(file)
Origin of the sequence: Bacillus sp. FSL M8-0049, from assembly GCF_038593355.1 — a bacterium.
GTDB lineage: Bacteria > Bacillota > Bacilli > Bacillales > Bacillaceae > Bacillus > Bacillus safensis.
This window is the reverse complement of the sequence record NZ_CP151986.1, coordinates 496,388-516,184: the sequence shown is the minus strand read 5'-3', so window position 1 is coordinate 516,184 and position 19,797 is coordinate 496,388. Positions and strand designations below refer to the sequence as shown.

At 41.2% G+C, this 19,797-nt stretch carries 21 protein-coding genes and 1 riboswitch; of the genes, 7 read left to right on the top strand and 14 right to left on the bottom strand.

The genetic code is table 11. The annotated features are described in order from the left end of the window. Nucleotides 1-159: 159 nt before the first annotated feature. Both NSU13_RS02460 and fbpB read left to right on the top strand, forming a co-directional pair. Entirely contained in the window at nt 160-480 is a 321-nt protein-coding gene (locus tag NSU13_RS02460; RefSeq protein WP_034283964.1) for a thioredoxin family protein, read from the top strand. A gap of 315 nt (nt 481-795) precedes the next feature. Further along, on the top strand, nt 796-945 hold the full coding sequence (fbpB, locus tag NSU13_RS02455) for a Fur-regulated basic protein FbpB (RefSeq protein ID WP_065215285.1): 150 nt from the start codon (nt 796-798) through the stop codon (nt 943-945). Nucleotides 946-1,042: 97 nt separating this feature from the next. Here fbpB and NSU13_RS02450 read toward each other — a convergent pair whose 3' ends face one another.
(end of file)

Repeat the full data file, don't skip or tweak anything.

Origin of the sequence: Bacillus sp. FSL M8-0049, from assembly GCF_038593355.1 — a bacterium.
GTDB lineage: Bacteria > Bacillota > Bacilli > Bacillales > Bacillaceae > Bacillus > Bacillus safensis.
This window is the reverse complement of the sequence record NZ_CP151986.1, coordinates 496,388-516,184: the sequence shown is the minus strand read 5'-3', so window position 1 is coordinate 516,184 and position 19,797 is coordinate 496,388. Positions and strand designations below refer to the sequence as shown.

At 41.2% G+C, this 19,797-nt stretch carries 21 protein-coding genes and 1 riboswitch; of the genes, 7 read left to right on the top strand and 14 right to left on the bottom strand.

The genetic code is table 11. The annotated features are described in order from the left end of the window. Nucleotides 1-159: 159 nt before the first annotated feature. Both NSU13_RS02460 and fbpB read left to right on the top strand, forming a co-directional pair. Entirely contained in the window at nt 160-480 is a 321-nt protein-coding gene (locus tag NSU13_RS02460; RefSeq protein WP_034283964.1) for a thioredoxin family protein, read from the top strand. A gap of 315 nt (nt 481-795) precedes the next feature. Further along, on the top strand, nt 796-945 hold the full coding sequence (fbpB, locus tag NSU13_RS02455) for a Fur-regulated basic protein FbpB (RefSeq protein ID WP_065215285.1): 150 nt from the start codon (nt 796-798) through the stop codon (nt 943-945). Nucleotides 946-1,042: 97 nt separating this feature from the next. Here fbpB and NSU13_RS02450 read toward each other — a convergent pair whose 3' ends face one another.